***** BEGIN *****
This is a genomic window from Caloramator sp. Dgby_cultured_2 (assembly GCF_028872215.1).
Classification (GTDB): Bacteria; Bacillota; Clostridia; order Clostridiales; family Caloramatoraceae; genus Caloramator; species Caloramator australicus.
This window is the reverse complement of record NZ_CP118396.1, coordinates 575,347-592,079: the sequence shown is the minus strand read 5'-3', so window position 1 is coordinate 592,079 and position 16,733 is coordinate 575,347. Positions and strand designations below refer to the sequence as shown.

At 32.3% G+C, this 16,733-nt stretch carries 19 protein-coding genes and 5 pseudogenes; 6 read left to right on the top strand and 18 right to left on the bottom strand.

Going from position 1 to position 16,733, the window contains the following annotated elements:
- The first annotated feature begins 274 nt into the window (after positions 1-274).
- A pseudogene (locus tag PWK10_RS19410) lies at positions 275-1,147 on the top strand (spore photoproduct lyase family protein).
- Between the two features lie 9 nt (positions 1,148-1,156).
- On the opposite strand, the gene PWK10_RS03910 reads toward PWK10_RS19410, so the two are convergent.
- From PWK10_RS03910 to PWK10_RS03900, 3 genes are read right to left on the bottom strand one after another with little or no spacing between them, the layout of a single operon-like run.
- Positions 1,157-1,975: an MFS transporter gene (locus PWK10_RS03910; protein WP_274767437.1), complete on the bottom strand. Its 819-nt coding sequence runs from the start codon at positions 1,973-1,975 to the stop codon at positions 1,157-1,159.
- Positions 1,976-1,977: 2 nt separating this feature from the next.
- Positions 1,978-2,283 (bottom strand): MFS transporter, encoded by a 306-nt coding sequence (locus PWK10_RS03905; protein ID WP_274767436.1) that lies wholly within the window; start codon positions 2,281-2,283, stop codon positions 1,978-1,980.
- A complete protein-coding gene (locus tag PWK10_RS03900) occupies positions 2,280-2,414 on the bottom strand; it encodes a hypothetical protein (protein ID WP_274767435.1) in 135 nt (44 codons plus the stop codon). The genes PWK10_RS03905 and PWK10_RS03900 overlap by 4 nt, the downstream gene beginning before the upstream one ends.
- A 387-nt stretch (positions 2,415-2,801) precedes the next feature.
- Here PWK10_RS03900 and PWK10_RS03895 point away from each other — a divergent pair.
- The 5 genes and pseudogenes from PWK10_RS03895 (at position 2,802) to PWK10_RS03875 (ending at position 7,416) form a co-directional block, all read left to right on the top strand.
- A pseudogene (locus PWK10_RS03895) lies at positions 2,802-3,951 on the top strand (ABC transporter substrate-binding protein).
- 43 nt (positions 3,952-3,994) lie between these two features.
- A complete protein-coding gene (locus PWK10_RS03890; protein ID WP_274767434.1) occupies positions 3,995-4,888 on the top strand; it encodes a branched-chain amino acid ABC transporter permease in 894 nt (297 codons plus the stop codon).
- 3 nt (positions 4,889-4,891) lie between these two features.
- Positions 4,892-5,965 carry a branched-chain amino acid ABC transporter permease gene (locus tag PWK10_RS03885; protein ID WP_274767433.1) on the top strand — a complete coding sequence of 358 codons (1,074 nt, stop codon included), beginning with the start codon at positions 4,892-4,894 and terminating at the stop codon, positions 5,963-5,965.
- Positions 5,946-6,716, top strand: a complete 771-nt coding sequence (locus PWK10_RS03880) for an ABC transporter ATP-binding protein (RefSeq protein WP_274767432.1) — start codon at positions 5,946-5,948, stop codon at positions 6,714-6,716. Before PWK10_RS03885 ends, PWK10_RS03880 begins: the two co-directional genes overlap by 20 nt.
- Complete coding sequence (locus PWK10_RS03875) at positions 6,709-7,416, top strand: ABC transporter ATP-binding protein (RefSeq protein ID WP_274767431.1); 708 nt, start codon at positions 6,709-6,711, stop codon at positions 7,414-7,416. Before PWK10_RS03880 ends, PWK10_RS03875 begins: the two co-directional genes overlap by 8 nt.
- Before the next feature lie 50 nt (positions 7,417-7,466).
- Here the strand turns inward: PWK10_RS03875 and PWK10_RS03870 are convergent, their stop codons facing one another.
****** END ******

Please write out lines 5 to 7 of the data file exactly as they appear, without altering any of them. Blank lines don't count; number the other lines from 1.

Going from position 1 to position 16,733, the window contains the following annotated elements:
- The first annotated feature begins 274 nt into the window (after positions 1-274).
- A pseudogene (locus tag PWK10_RS19410) lies at positions 275-1,147 on the top strand (spore photoproduct lyase family protein).